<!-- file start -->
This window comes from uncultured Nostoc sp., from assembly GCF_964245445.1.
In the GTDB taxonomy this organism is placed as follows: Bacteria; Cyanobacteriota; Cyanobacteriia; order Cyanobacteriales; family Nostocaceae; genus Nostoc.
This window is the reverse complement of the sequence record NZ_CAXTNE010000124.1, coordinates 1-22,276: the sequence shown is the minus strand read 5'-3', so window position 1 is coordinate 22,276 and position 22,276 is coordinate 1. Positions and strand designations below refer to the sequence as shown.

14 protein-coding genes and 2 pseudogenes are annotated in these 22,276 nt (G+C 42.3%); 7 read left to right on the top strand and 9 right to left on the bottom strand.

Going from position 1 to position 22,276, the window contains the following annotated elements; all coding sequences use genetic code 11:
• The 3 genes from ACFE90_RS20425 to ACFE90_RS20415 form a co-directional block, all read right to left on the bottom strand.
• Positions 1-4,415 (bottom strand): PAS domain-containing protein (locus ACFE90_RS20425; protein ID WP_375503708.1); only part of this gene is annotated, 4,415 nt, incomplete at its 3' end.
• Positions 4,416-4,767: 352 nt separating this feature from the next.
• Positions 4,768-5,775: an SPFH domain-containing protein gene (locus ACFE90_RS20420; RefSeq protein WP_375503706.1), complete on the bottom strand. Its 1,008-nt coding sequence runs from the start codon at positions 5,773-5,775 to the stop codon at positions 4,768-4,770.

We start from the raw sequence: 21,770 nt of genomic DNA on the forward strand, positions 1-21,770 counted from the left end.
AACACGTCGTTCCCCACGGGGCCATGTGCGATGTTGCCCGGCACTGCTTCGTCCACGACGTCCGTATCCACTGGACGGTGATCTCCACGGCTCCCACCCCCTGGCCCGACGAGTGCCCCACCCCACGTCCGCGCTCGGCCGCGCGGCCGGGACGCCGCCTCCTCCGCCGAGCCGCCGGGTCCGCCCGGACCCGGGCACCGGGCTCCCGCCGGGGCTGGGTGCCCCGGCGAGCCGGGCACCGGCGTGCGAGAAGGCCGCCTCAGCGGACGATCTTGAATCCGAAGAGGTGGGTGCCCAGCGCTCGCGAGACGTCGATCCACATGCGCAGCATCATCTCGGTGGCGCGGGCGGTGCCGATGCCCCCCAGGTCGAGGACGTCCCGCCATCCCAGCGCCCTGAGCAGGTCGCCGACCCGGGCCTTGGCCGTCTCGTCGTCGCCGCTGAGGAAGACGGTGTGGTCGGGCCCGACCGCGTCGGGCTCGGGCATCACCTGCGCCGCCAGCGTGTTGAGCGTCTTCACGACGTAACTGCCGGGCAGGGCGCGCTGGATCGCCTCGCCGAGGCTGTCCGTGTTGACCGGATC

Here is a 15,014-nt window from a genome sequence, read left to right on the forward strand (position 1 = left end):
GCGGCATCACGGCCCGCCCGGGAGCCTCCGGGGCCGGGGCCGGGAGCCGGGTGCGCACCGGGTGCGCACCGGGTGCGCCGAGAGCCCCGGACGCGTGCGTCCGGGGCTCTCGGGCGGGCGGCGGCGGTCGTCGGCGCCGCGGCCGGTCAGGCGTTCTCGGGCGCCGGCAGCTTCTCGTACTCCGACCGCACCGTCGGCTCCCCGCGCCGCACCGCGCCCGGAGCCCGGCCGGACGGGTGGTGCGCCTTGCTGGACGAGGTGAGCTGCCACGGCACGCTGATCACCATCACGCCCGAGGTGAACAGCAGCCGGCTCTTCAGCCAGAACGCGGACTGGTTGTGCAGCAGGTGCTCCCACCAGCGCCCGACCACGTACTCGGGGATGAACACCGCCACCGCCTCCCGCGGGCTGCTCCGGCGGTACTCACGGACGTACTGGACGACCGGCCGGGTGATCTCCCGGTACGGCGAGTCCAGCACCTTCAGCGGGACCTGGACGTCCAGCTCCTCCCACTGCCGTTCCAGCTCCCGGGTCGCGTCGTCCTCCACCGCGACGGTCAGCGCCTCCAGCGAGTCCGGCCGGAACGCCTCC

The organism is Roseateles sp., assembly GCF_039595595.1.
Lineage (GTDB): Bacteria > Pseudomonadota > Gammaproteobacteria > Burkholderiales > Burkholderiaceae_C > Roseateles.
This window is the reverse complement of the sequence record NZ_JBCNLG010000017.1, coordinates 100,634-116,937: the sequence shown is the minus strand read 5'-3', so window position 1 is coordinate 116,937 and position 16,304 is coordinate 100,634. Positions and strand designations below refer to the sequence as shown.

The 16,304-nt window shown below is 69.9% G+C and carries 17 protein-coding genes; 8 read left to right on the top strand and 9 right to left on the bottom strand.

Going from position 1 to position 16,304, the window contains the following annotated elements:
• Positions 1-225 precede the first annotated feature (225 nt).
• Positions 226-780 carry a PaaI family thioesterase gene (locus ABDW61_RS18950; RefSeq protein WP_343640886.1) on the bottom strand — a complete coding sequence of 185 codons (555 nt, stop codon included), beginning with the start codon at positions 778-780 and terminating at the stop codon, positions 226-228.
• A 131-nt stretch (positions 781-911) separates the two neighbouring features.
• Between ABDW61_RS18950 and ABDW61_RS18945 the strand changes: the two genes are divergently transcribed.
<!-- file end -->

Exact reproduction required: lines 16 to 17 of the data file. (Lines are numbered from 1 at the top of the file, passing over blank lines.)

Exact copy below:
This window is the reverse complement of the sequence record NZ_JBCNLG010000017.1, coordinates 100,634-116,937: the sequence shown is the minus strand read 5'-3', so window position 1 is coordinate 116,937 and position 16,304 is coordinate 100,634. Positions and strand designations below refer to the sequence as shown.

The 16,304-nt window shown below is 69.9% G+C and carries 17 protein-coding genes; 8 read left to right on the top strand and 9 right to left on the bottom strand.